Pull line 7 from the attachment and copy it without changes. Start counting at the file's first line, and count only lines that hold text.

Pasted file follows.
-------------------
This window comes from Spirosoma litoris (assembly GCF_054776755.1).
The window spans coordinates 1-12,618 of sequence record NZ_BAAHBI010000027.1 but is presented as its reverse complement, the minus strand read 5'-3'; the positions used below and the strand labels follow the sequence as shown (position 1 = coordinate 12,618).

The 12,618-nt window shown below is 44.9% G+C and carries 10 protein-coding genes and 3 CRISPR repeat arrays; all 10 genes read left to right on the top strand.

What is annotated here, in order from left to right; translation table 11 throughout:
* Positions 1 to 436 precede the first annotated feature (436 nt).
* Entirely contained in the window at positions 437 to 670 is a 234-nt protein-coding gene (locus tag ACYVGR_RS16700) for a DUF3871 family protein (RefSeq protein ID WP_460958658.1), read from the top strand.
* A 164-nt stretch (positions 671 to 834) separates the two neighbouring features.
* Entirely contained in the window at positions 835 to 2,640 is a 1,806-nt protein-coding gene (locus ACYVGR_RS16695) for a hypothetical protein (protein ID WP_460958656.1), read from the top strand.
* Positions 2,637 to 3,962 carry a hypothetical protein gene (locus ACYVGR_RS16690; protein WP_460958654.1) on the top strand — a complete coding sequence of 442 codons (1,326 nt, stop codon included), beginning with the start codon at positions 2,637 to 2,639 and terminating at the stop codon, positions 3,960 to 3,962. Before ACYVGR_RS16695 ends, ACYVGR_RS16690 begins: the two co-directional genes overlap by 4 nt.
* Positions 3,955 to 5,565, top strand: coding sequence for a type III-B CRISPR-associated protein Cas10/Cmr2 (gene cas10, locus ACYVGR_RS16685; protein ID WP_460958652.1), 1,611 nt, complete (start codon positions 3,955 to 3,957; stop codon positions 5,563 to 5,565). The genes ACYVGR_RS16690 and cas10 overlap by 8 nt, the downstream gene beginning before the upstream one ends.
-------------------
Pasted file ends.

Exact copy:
* A 164-nt stretch (positions 671 to 834) separates the two neighbouring features.